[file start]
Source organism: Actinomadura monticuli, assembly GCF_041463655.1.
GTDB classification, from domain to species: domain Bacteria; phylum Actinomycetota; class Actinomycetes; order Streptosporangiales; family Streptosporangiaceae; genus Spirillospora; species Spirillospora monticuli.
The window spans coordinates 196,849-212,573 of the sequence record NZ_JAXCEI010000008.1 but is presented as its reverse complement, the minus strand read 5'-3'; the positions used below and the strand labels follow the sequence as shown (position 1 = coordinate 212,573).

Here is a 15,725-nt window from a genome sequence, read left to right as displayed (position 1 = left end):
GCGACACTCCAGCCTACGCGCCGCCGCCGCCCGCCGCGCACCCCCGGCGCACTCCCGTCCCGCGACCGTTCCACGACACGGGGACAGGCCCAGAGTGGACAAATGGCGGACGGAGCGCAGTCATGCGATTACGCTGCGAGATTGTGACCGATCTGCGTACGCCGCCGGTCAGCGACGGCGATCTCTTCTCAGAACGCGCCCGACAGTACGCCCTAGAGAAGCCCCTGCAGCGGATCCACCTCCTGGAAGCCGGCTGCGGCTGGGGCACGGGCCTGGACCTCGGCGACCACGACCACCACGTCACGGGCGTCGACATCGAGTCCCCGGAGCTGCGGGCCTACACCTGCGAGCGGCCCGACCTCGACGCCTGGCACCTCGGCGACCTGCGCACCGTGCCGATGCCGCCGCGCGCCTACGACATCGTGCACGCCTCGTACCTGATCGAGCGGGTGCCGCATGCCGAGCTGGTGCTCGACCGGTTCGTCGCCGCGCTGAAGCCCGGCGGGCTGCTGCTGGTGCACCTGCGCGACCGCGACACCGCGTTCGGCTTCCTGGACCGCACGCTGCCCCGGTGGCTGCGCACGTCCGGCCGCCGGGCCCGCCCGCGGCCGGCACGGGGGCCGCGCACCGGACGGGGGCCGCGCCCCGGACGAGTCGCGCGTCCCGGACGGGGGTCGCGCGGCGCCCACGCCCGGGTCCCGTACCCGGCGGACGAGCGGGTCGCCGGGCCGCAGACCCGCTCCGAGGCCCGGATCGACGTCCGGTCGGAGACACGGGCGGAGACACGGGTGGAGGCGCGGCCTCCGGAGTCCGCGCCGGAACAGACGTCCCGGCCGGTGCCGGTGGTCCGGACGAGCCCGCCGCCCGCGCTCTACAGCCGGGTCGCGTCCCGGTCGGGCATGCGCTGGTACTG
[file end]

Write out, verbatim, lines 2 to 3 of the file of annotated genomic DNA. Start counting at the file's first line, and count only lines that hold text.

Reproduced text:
GTDB classification, from domain to species: domain Bacteria; phylum Actinomycetota; class Actinomycetes; order Streptosporangiales; family Streptosporangiaceae; genus Spirillospora; species Spirillospora monticuli.
The window spans coordinates 196,849-212,573 of the sequence record NZ_JAXCEI010000008.1 but is presented as its reverse complement, the minus strand read 5'-3'; the positions used below and the strand labels follow the sequence as shown (position 1 = coordinate 212,573).